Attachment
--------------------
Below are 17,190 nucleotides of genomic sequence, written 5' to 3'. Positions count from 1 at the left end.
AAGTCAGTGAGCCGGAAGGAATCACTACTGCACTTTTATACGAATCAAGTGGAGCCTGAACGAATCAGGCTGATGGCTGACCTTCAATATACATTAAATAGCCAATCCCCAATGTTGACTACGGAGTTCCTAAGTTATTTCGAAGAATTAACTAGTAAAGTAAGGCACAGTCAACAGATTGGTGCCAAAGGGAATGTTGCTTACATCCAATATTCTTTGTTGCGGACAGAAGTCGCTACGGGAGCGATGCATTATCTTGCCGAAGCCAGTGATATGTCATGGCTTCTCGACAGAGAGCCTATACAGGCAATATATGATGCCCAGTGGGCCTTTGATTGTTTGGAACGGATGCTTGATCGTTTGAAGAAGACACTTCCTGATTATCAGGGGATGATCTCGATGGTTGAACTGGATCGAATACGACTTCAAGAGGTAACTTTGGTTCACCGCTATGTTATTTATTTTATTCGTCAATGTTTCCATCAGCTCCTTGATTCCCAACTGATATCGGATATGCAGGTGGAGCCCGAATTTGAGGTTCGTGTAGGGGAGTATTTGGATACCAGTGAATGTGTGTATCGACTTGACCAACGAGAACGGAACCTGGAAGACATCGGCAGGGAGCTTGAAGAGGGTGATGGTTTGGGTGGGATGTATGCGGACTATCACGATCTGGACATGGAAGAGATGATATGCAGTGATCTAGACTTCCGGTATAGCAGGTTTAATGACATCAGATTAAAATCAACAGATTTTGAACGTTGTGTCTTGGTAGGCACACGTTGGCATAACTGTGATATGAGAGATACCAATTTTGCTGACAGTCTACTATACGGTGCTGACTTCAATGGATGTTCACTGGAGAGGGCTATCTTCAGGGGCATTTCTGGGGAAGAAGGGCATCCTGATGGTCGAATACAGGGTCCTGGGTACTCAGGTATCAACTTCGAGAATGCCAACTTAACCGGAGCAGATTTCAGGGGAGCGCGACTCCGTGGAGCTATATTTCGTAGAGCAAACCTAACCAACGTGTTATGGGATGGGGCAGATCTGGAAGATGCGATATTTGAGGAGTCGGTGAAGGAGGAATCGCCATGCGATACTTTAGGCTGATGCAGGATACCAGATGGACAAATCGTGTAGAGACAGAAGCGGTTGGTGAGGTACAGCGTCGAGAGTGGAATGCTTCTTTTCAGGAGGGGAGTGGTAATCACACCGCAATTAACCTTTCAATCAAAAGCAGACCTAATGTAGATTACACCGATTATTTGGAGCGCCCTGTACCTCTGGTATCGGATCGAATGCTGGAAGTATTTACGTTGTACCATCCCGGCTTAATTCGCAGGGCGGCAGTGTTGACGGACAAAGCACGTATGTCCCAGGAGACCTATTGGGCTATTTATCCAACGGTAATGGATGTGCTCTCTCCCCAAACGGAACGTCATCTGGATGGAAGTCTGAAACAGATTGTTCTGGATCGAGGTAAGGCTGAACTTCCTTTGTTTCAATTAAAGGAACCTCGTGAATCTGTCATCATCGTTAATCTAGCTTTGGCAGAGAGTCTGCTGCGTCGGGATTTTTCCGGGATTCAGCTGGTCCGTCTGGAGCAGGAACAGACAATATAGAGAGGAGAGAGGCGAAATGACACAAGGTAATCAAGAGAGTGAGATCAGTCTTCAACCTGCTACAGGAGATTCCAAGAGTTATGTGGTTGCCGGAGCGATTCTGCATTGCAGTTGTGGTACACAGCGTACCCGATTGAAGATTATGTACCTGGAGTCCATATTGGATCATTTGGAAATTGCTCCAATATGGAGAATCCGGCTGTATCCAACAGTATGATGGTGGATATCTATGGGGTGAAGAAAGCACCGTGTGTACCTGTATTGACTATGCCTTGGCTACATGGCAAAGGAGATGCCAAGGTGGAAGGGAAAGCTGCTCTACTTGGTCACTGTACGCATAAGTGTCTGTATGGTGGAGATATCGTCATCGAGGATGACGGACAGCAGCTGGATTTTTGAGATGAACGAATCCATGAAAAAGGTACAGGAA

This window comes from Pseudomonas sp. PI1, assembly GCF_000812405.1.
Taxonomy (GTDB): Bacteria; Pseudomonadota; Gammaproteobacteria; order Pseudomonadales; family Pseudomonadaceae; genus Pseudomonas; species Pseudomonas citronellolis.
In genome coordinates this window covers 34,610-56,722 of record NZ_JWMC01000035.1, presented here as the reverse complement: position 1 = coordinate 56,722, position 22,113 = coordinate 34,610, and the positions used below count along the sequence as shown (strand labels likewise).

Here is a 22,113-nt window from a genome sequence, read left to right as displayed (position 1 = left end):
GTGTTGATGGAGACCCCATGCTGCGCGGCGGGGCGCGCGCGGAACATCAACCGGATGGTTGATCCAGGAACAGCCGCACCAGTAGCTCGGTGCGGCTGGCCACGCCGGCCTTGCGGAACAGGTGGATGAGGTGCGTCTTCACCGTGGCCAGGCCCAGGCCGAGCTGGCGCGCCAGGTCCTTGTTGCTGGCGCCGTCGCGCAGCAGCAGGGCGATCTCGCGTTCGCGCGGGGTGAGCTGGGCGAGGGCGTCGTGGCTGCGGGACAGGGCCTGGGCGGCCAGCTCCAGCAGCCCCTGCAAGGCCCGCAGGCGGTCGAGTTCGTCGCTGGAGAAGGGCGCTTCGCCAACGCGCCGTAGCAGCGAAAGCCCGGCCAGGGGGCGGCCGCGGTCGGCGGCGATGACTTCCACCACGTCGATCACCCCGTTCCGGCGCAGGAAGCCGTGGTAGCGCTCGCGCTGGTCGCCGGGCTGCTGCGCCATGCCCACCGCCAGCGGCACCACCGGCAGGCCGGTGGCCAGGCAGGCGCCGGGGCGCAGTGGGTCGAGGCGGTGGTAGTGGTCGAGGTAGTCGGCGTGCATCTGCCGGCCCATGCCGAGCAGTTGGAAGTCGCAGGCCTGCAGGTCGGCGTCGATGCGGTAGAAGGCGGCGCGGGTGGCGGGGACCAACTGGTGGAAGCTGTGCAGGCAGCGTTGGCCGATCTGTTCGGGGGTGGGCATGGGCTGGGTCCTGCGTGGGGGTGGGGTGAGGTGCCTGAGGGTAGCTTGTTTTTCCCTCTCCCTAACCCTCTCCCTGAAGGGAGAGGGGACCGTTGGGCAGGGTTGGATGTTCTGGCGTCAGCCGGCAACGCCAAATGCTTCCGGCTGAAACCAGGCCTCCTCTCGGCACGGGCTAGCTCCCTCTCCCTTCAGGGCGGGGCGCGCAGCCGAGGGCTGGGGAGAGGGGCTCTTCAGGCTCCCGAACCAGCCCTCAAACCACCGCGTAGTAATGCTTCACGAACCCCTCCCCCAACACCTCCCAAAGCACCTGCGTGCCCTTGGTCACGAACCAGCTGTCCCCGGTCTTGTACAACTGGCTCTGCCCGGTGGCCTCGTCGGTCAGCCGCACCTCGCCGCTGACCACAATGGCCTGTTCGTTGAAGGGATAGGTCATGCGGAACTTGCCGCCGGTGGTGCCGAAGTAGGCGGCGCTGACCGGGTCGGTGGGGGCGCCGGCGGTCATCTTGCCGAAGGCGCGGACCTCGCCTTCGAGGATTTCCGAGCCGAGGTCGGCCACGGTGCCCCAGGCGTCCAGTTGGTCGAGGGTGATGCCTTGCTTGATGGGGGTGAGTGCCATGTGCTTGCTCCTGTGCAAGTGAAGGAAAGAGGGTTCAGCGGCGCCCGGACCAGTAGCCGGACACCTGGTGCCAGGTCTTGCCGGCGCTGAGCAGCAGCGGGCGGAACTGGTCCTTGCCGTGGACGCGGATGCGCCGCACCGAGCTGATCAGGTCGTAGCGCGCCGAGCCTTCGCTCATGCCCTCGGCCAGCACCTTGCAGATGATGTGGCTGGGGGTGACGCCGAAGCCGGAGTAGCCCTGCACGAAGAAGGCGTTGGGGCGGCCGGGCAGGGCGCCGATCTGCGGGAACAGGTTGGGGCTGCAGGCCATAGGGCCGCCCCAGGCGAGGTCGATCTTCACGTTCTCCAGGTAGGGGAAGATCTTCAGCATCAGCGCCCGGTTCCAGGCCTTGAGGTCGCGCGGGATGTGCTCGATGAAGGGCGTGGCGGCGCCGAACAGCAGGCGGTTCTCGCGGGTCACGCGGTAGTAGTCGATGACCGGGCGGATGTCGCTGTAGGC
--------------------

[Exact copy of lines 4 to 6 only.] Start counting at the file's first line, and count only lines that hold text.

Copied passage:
Taxonomy (GTDB): Bacteria; Pseudomonadota; Gammaproteobacteria; order Pseudomonadales; family Pseudomonadaceae; genus Pseudomonas; species Pseudomonas citronellolis.
In genome coordinates this window covers 34,610-56,722 of record NZ_JWMC01000035.1, presented here as the reverse complement: position 1 = coordinate 56,722, position 22,113 = coordinate 34,610, and the positions used below count along the sequence as shown (strand labels likewise).

Here is a 22,113-nt window from a genome sequence, read left to right as displayed (position 1 = left end):